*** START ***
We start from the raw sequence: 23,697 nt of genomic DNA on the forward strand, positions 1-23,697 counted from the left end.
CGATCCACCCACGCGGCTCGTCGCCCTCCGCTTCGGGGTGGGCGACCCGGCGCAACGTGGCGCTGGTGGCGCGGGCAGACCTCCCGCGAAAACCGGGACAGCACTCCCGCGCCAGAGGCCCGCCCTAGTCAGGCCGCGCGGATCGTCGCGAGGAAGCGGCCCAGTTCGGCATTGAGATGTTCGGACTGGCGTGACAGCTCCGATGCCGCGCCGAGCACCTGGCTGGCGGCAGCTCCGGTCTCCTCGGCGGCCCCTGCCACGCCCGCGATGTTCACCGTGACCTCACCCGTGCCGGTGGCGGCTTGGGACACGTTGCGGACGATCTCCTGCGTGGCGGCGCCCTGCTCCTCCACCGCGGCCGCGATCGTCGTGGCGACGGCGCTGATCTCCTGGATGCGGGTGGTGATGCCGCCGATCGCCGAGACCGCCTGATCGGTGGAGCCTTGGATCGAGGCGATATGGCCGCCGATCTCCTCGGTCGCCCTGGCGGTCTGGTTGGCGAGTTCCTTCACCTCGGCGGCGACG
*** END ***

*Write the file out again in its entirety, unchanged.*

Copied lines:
We start from the raw sequence: 23,697 nt of genomic DNA on the forward strand, positions 1-23,697 counted from the left end.
CGATCCACCCACGCGGCTCGTCGCCCTCCGCTTCGGGGTGGGCGACCCGGCGCAACGTGGCGCTGGTGGCGCGGGCAGACCTCCCGCGAAAACCGGGACAGCACTCCCGCGCCAGAGGCCCGCCCTAGTCAGGCCGCGCGGATCGTCGCGAGGAAGCGGCCCAGTTCGGCATTGAGATGTTCGGACTGGCGTGACAGCTCCGATGCCGCGCCGAGCACCTGGCTGGCGGCAGCTCCGGTCTCCTCGGCGGCCCCTGCCACGCCCGCGATGTTCACCGTGACCTCACCCGTGCCGGTGGCGGCTTGGGACACGTTGCGGACGATCTCCTGCGTGGCGGCGCCCTGCTCCTCCACCGCGGCCGCGATCGTCGTGGCGACGGCGCTGATCTCCTGGATGCGGGTGGTGATGCCGCCGATCGCCGAGACCGCCTGATCGGTGGAGCCTTGGATCGAGGCGATATGGCCGCCGATCTCCTCGGTCGCCCTGGCGGTCTGGTTGGCGAGTTCCTTCACCTCGGCGGCGACG